HIBBING — After placing 14th at the state meet, five members of the Hibbing High School Trapshooting team, will continue their seasons today at the National Clay Target event at the MTA Homegrounds in Mason, Mich., from July 10-14.

Peter Jensen, Nathan Rude, Nathan Johnson, Luke Pocquetti and Zet Bennett will be taking their clay target skills on the road in the five-day event, competing against over 2,000 of the nation’s best clay-target student athletes.

According to Jensen, who will be a junior next this fall, each shooter had to average at least 19.1 to be eligible to compete at Nationals.

“You had to have a certain average,” said Jensen, who tied for ninth individually at the state meet. “All of us were above that average to make it there. We did pretty good at state. This is cool because there’s shooters from all around the country.

“It’ll be amazing to be shooting side-by-side with these people from different states.”

Jensen said he’s ready for the competition.

“It takes a lot of dedication and practice, mostly persistence and consistency,” Jensen said. “It comes with a lot of practice, trying to stay focused, have a clear mind, being healthy and trying to have fun while you’re doing it.

“You have to stay relaxed. I have to focus on one bird at a time. It can be hard sometimes, trying to focus and not think ahead or back to the birds you may have missed already. I hope to be up there with the top scorers, and have fun with my buddies, too.”

Rude, who will be a freshman, averaged 23.5 this season, well above the cutoff range, but he wants to improve upon his state-tournament showing.

“I did OK, but I didn’t do as good as I wanted to do at state,” Rude said. “It was the nerves that got to me. I couldn’t help it. The first bird, I missed, then it started to get to me.

“I started getting nervous, then I kept missing. I was trying to relax, but I couldn’t do it. You have to focus. You can’t think about anything else. You have to shoot the next bird, then the next bird. You have to keep thinking about that.”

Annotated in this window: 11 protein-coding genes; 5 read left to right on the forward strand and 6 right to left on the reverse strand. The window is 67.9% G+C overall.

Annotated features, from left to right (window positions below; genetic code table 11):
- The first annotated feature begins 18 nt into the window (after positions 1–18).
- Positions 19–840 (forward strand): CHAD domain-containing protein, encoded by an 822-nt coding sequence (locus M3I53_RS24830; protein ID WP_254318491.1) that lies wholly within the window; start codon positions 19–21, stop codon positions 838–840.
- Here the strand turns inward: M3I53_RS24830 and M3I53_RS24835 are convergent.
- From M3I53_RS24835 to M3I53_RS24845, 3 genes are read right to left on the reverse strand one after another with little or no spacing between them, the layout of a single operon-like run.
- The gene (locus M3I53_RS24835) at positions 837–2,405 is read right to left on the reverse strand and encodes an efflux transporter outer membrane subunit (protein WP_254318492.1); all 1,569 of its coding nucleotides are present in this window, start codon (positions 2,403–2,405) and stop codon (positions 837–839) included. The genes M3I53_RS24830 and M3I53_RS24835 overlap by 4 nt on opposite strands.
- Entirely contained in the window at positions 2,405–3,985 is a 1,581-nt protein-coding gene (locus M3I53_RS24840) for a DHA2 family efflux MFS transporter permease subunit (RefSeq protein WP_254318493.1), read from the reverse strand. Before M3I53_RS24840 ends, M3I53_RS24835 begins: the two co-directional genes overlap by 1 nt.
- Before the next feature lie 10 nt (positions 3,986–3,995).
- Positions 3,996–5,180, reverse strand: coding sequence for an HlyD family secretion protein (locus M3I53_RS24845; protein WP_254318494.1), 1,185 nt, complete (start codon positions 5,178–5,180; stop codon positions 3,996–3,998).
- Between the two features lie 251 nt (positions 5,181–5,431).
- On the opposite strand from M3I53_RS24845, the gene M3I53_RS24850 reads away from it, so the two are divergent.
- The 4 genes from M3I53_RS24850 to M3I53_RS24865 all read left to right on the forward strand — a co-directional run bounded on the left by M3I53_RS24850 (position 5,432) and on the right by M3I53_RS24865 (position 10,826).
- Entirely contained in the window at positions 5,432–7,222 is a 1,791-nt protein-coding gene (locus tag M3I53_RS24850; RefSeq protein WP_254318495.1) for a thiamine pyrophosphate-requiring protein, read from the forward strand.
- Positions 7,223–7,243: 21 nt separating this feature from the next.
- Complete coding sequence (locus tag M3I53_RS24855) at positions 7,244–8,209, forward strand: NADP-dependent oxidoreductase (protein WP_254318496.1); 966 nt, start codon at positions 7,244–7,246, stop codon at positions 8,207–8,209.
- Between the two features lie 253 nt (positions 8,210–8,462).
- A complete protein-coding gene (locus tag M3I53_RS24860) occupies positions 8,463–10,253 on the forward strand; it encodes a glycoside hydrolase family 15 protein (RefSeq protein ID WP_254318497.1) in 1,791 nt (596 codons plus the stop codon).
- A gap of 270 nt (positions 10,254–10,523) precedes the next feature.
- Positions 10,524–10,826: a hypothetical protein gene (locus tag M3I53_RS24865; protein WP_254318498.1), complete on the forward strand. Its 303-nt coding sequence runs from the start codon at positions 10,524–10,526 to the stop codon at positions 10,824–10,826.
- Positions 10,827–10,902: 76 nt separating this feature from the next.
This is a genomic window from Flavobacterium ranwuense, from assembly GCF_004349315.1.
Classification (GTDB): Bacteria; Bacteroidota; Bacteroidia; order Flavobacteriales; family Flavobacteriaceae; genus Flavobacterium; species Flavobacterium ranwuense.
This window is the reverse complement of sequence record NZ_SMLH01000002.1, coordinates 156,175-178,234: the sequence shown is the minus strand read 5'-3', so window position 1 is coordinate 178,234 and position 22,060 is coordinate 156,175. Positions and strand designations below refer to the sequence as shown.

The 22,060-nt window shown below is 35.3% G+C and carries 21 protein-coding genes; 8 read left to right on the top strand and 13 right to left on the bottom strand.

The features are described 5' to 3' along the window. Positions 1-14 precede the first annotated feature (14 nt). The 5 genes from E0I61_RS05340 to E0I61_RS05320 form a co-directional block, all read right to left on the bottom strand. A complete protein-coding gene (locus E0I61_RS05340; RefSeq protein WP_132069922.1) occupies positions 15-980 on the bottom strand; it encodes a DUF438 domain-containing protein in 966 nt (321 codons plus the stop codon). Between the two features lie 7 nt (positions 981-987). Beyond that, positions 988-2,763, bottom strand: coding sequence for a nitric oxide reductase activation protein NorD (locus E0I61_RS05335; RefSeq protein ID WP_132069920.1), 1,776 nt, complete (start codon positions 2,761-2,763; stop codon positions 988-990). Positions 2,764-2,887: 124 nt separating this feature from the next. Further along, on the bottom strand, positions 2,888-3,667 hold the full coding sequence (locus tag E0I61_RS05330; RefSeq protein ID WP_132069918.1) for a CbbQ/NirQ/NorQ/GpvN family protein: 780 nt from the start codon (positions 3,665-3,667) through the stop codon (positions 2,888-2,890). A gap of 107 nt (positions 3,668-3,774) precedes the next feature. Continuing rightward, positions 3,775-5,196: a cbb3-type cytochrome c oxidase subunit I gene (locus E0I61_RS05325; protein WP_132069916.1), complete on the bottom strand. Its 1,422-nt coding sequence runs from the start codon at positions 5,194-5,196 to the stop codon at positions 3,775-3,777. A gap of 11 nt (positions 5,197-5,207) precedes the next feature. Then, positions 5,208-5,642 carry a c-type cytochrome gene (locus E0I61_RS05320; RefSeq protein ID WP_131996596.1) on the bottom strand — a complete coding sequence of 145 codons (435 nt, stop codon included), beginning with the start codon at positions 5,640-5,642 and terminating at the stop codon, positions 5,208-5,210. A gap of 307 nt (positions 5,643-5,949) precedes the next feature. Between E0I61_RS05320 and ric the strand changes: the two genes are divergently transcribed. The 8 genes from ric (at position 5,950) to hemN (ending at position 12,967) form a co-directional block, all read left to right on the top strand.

Rude said he’s elated about this op

portunity at Nationals.

“It feels good,” Rude said. “It will be hard to keep my emotions in check, but my teammates will be able to calm me down. I want to shoot the best I can. All of us are good shooters, and I feel like we can do well out there. I hope to shoot well.”

For his part, Johnson, who’s going to be a sophomore, averaged a 23 all season. That took a lot of sacrifice on his part. He shot a 96 to get to state.

“It was a lot of practice and shooting rounds for non-competition,” Johnson said. “That made me feel good. I’ve been putting in a lot of work. It’s coming out to the trap and club and shooting two days a week, shooting hundreds of rounds.

“I started out shooting around 22s, and toward the end of the year, I was shooting 24s and 25s. It’s been pretty good.”

When he’s standing there ready to shoot, Johnson clears his head and thinks of nothing else but that target.

“I don’t think about things, and I shoot them one-at-a-time,” Johnson said. “I can’t let it get into my head. I can’t think about things. I’ll take my time, focus and make sure everything is good before I shoot.”

Pocquette is the youngest shooter on the team. He’s going into the eighth grade this fall. His average was 21.4, but he, like Rude, didn’t do as well at state as he wanted to do.

“I was nervous, so I didn’t do as well as I wanted to,” Pocquette said. “It was my first year, and I didn’t know what to expect. It was quite a bit different than I thought in my head. You have to get over that in your head.

“I have to treat it like just another day, and shoot like I’ve been shooting before. I’ll try not to focus on where I’m at, and shoot like normal, at the range, with my friends, I shoot well.”

Bennett averaged a 23.1 this season, but he was an alternate at the state meet, which was fine with him.

“It was different,” Bennett said. “I enjoy shooting more than watching, but it was good to go and support my team for that big occasion, but I knew I would be participating in Nationals.

“It’s an honor, and I felt happy to be able to do this. It’s awesome.”

Like his teammates, Bennett said the most important thing is focus.

“I have to make sure I’m mentally there,” Bennett said. “That’s the same for everyone else. We have to concentrate, focus and go there knowing we can do well. No matter what happens, I have to make sure I’m all there. If I stay focused and I’m ready to shoot, then I’ll do well.”

No matter what happens, Bennett is happy to have this chance on the big clay-target shooting stage.

“It’s a really good feeling because there’s not many people that get to do this,” Bennett said. “To be able to be selected with some of the people that are shooting, it’s an honor.”

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